Basel III Liquidity Coverage Ratio: key component of the framework for liquidity risk
The 2007-2008 financial crisis underlined the weakness of the regulatory framework guaranteeing the stability of the financial system. Indeed, while regulations such as Basel II ensured that banks had sufficient capital to absorb potential losses, no strict rule existed to prevent liquidity crises.
The Basel committee addressed this issue in 2010 by introducing liquidity requirements via its Basel III regulatory framework for liquidity. In this regard, the LCR was one of the components newly introduced. The idea behind the LCR is simple: it guarantees that banks have sufficient High Quality Liquid Assets (HQLA) to meet their liquidity needs during a 30-day stress scenario. This stress scenario gathers a series of shocks that impact negatively the liquidity of a bank and which potentially arise during crises such as massive withdrawals by customers, difficulty to roll-over financing, etc.
The LCR is defined as "The Stock of HQLA" divided by "The total net cash outflows" over a 30-day stress period and should equal or exceed 100% under the third Basel accord:
High Quality Liquidity Assets
An HQLA is defined as an asset which can be easily transformed into cash at little or no loss of value. Basel III distinguishes different levels of assets:
- Level 1 assets are considered the most liquid and can be included in the stock of HQLA without restriction. They include cash, certain central bank reserves and other securities issued or guaranteed by sovereigns or other international organizations and qualify for a 0% risk-weight under Basel II standardized approach for credit risk.
- Level 2A and Level 2B assets consist in riskier and less liquid securities issued by public sector entities and certain private sector entities. They can only represent 40% of the total stock of HQLA. Level 2A is subject to a 15% haircut. Level 2B assets are limited to only 15% of the stock and can be included only at the discretion of the national supervisor.
In addition, these assets must be unencumbered and readily convertible into cash which means these assets are free of legal, regulatory, contractual or other restrictions on the ability of the bank to liquidate, sell, transfer or assign the asset at any time.
Total net cash outflows
The total net cash outflows is the difference of the expected cash outflows and the expected cash inflows. It is a measure of the cash that a bank would need during 30 days of a stress scenario.
The expected cash outflows are calculated by multiplying the outstanding balance of certain liabilities (e.g. Retail deposits) and off-balance sheet commitments by their run-off rates which depict the proportion of these accounts that would be drawn away in case of crisis.
These run-off rates are calibrated according to the assumed stability of the source of funding. This stability considers factors such as:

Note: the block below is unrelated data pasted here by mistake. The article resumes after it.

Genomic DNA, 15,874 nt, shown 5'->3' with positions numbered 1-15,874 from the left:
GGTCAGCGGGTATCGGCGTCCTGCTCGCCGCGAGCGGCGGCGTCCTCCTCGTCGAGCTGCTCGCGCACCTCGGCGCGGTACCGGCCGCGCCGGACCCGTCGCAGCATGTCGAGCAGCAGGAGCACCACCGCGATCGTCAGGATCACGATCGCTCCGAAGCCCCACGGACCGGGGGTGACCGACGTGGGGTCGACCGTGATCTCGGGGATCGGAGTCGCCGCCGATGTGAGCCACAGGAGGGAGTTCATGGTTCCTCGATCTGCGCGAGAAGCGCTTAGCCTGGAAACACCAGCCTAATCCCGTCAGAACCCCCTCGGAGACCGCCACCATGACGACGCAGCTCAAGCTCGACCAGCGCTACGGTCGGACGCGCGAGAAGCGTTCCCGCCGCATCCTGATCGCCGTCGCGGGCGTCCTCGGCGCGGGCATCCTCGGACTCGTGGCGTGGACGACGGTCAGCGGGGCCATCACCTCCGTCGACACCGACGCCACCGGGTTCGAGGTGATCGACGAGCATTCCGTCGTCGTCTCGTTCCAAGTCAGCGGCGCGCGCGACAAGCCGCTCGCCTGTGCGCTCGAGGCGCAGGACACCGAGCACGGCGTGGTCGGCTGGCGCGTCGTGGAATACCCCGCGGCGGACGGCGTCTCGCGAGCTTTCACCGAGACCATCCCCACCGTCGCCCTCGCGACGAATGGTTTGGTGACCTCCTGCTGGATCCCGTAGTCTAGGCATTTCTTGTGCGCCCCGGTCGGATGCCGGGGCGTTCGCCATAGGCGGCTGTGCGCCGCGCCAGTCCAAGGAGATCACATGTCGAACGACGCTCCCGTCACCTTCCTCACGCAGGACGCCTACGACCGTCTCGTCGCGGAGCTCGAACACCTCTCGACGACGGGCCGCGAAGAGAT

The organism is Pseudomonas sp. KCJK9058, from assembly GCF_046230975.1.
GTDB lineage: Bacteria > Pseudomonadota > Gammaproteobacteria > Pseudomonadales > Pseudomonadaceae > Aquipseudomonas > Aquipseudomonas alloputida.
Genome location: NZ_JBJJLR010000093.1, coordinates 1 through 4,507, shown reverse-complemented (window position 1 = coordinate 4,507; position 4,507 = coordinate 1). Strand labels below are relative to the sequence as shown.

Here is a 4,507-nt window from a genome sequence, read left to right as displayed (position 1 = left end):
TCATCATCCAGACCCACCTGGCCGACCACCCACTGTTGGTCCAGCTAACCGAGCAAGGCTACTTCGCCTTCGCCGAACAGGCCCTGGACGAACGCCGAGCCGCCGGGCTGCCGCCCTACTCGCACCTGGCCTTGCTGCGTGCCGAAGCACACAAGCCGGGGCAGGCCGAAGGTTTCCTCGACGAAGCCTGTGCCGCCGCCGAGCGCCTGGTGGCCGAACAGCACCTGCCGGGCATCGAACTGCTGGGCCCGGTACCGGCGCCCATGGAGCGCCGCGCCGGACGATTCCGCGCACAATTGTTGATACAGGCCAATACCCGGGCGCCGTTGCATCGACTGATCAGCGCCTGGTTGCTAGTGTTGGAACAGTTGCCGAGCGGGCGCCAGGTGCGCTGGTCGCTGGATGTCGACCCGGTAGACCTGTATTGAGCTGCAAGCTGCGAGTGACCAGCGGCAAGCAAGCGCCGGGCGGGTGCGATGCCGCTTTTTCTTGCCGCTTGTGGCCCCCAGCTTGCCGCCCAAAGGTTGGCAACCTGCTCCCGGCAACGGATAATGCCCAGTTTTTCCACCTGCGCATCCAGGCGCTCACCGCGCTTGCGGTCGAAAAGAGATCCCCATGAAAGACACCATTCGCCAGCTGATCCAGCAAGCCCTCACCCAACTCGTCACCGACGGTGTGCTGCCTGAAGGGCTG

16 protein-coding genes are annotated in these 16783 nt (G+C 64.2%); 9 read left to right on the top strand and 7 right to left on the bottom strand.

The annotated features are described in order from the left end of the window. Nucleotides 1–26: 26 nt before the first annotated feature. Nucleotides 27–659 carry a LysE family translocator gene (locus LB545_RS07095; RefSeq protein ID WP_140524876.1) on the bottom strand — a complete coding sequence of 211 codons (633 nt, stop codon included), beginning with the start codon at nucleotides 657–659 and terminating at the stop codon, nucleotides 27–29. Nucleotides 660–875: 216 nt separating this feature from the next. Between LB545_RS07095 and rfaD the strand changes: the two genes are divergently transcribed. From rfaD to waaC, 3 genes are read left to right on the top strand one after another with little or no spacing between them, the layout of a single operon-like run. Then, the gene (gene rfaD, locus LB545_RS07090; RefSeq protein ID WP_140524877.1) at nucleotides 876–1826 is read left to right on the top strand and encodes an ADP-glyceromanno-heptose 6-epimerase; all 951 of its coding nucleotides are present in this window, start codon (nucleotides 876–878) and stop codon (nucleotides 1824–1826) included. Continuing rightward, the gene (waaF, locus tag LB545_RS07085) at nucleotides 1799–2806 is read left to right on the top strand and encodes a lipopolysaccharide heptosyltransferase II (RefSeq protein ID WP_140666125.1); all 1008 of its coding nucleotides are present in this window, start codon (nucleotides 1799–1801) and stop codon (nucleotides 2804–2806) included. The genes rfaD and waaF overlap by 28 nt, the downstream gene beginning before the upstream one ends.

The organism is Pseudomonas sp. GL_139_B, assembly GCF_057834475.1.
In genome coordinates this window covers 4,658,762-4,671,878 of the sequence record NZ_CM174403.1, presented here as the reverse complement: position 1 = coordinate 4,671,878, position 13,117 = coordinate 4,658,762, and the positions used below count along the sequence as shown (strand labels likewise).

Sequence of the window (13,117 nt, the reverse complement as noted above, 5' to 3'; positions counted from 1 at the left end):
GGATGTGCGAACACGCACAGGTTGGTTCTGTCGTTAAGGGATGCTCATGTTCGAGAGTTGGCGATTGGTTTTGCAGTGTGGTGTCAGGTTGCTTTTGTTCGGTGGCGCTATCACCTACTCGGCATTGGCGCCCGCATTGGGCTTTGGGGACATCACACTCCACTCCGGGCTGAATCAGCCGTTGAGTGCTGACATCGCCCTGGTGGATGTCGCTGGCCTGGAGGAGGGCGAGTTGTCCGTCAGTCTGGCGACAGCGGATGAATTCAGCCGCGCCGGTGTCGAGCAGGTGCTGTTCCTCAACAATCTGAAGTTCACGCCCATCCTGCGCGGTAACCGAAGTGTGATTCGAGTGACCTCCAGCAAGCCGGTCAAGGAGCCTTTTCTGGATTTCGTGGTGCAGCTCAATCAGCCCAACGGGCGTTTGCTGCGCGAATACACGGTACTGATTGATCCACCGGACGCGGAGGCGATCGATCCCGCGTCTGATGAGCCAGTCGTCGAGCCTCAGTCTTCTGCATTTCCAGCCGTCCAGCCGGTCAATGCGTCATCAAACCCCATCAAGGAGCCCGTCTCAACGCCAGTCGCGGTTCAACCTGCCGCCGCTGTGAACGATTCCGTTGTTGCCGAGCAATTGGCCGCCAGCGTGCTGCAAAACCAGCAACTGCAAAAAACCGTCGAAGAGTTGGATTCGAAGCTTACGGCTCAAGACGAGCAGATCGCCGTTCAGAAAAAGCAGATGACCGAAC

- The protection offered by government or public guarantee schemes
- The length of client or other relationships with the bank
- Purpose of the account (e.g. transactional or savings, operational relationship or not)
The run-off rates are ranging from 3% to 100%.
The expected cash inflows are calculated by multiplying the outstanding balances of several categories of contractual receivables by the rates at which counterparties are assumed to make payments to the bank during the 30-day stress period. The Basel III accord requires the total expected cash inflows to be limited to a maximum of 75% of the total expected cash outflows. Therefore, a bank's stock of HQLA will always exceed 25% of its total expected cash outflows.
The Basel Committee monitors every 6 months the progress done by banks in order to comply with the Basel III principles. They have regrouped banks into Group 1 banks and Group 2 banks. Group 1 banks group together banks which have Tier 1 capital in excess of €3 billion and which are internationally active. All other banks are considered Group 2 banks.
In their last report using data from December 2012, Group 1 banks had an average LCR of 119% while Group 2 banks had an average LCR of 126%. Besides, 68% of the banks already meet or exceed the 100% minimum requirement and 90% of them meet or exceed the 60% minimum requirement.
The aggregate LCR shortfall at a minimum requirement of 100% (60%) was €563bn (248bn), which represents approximately 0.9% (0.4%) of the €63.1 trillion total assets of the aggregate sample.
The report also shows that Group 1 banks have higher cash outflows, in percentage of balance sheet liabilities, than Group 2 banks (19.3% vs 13.4%). This trend may be partially explained by the greater reliance of Group 1 banks on wholesale funding activities and commitments which are considered less stable.
In conclusion, the LCR will measure the short-term resilience of the liquidity risk profile of banks by ensuring that banks have sufficient liquid assets during stress period. Therefore, it could improve the banking sector's ability to absorb shocks arising from financial and economic stress and prevent from crises. A large part of the banks monitored have reached the necessary stock of HQLA to be in line with the 60% requirement which will be established as of the 1st of January 2015.
Different actors fear that the LCR will lead to market distortions due to a change in banks' demand for specific assets. In Europe, discussions are led by the European Banking Authority to prevent these potential distortions, especially when it comes to the definition of an HQLA. Further refinements in the specifications of the LCR could thus be expected in the future.